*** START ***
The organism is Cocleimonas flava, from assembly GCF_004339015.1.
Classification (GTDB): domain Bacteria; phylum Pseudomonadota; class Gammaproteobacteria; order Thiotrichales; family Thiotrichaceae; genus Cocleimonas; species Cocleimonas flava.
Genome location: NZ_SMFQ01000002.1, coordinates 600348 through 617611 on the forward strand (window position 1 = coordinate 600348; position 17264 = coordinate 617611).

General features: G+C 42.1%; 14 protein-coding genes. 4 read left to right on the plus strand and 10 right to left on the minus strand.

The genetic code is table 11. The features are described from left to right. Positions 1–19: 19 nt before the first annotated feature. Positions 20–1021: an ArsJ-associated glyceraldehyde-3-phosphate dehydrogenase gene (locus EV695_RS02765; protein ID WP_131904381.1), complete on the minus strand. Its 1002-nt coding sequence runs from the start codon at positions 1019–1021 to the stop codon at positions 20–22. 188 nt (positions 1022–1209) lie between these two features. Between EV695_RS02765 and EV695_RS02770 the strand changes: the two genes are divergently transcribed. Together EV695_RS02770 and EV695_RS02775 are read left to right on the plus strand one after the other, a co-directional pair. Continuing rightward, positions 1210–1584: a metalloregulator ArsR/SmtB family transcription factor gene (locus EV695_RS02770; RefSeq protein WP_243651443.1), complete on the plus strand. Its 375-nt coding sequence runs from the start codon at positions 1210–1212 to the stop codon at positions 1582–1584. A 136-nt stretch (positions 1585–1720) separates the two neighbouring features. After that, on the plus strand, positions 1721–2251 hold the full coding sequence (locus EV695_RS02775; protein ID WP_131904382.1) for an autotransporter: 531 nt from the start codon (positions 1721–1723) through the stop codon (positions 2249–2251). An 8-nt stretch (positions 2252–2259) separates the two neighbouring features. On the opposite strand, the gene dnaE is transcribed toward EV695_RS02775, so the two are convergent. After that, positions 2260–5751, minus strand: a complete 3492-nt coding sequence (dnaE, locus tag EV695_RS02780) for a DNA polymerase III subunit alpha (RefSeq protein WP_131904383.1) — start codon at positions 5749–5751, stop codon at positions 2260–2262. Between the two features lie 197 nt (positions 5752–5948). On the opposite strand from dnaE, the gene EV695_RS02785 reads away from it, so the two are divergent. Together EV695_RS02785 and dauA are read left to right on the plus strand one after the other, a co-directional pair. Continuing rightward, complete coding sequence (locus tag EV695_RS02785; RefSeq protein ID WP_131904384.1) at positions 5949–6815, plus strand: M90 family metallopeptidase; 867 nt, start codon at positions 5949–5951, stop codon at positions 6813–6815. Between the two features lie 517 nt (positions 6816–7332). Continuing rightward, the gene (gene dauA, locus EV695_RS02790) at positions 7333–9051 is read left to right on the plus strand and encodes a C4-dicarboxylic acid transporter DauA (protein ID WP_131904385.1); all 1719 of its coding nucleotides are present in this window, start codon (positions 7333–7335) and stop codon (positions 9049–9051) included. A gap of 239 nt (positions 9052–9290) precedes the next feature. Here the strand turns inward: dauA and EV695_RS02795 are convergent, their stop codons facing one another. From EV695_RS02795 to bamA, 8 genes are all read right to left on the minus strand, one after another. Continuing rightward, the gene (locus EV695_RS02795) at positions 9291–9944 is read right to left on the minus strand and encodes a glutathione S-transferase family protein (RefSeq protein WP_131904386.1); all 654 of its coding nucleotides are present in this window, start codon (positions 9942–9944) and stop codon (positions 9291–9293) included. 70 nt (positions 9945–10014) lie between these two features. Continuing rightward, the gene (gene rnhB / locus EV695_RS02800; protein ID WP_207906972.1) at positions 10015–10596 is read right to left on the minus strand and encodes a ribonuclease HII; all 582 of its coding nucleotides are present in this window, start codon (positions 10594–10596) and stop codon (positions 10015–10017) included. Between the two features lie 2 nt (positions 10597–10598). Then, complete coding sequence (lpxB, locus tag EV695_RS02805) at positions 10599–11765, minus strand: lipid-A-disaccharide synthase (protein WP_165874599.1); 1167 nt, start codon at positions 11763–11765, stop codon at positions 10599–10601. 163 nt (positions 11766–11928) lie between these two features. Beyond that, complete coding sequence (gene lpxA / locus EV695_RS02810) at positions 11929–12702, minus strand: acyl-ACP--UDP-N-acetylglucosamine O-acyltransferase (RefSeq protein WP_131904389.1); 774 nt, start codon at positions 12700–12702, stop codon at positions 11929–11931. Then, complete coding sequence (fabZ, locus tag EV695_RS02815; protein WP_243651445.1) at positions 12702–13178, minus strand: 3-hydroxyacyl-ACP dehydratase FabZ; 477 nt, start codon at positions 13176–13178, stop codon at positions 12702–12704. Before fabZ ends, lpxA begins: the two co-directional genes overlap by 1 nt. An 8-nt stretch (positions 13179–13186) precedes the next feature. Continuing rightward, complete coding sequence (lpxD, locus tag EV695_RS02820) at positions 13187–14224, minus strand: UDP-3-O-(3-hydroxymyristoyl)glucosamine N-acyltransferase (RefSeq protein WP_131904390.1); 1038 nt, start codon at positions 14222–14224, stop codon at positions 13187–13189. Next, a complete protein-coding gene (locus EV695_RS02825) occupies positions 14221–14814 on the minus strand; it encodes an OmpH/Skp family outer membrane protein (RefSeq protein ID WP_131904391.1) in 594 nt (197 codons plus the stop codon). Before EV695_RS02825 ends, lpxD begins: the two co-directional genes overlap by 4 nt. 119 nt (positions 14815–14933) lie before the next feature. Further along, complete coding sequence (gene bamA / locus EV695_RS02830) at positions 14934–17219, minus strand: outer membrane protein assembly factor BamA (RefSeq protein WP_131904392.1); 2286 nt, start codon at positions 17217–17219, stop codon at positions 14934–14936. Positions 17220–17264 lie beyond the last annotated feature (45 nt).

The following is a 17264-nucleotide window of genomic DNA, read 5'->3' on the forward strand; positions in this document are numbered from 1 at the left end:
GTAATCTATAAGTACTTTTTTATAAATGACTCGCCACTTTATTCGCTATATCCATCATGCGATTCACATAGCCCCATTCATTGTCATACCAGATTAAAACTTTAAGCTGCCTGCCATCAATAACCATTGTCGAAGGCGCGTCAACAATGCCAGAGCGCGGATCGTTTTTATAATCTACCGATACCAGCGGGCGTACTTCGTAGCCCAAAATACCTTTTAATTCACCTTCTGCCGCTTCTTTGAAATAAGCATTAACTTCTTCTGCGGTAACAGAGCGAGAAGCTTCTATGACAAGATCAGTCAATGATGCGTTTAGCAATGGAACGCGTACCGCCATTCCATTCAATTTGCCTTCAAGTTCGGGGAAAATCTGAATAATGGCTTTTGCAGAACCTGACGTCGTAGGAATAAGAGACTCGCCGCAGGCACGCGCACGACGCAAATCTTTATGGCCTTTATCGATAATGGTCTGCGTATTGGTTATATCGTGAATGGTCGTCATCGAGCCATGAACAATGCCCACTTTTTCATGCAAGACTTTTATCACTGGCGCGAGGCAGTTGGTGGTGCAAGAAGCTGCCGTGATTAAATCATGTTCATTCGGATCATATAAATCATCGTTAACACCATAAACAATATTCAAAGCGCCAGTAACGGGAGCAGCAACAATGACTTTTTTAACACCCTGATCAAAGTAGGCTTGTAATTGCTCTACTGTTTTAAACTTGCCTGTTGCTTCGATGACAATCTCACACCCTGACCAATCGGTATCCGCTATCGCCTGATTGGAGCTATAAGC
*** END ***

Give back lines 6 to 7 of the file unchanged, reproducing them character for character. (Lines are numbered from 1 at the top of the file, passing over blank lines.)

The following is a 17264-nucleotide window of genomic DNA, read 5'->3' on the forward strand; positions in this document are numbered from 1 at the left end:
GTAATCTATAAGTACTTTTTTATAAATGACTCGCCACTTTATTCGCTATATCCATCATGCGATTCACATAGCCCCATTCATTGTCATACCAGATTAAAACTTTAAGCTGCCTGCCATCAATAACCATTGTCGAAGGCGCGTCAACAATGCCAGAGCGCGGATCGTTTTTATAATCTACCGATACCAGCGGGCGTACTTCGTAGCCCAAAATACCTTTTAATTCACCTTCTGCCGCTTCTTTGAAATAAGCATTAACTTCTTCTGCGGTAACAGAGCGAGAAGCTTCTATGACAAGATCAGTCAATGATGCGTTTAGCAATGGAACGCGTACCGCCATTCCATTCAATTTGCCTTCAAGTTCGGGGAAAATCTGAATAATGGCTTTTGCAGAACCTGACGTCGTAGGAATAAGAGACTCGCCGCAGGCACGCGCACGACGCAAATCTTTATGGCCTTTATCGATAATGGTCTGCGTATTGGTTATATCGTGAATGGTCGTCATCGAGCCATGAACAATGCCCACTTTTTCATGCAAGACTTTTATCACTGGCGCGAGGCAGTTGGTGGTGCAAGAAGCTGCCGTGATTAAATCATGTTCATTCGGATCATATAAATCATCGTTAACACCATAAACAATATTCAAAGCGCCAGTAACGGGAGCAGCAACAATGACTTTTTTAACACCCTGATCAAAGTAGGCTTGTAATTGCTCTACTGTTTTAAACTTGCCTGTTGCTTCGATGACAATCTCACACCCTGACCAATCGGTATCCGCTATCGCCTGATTGGAGCTATAAGC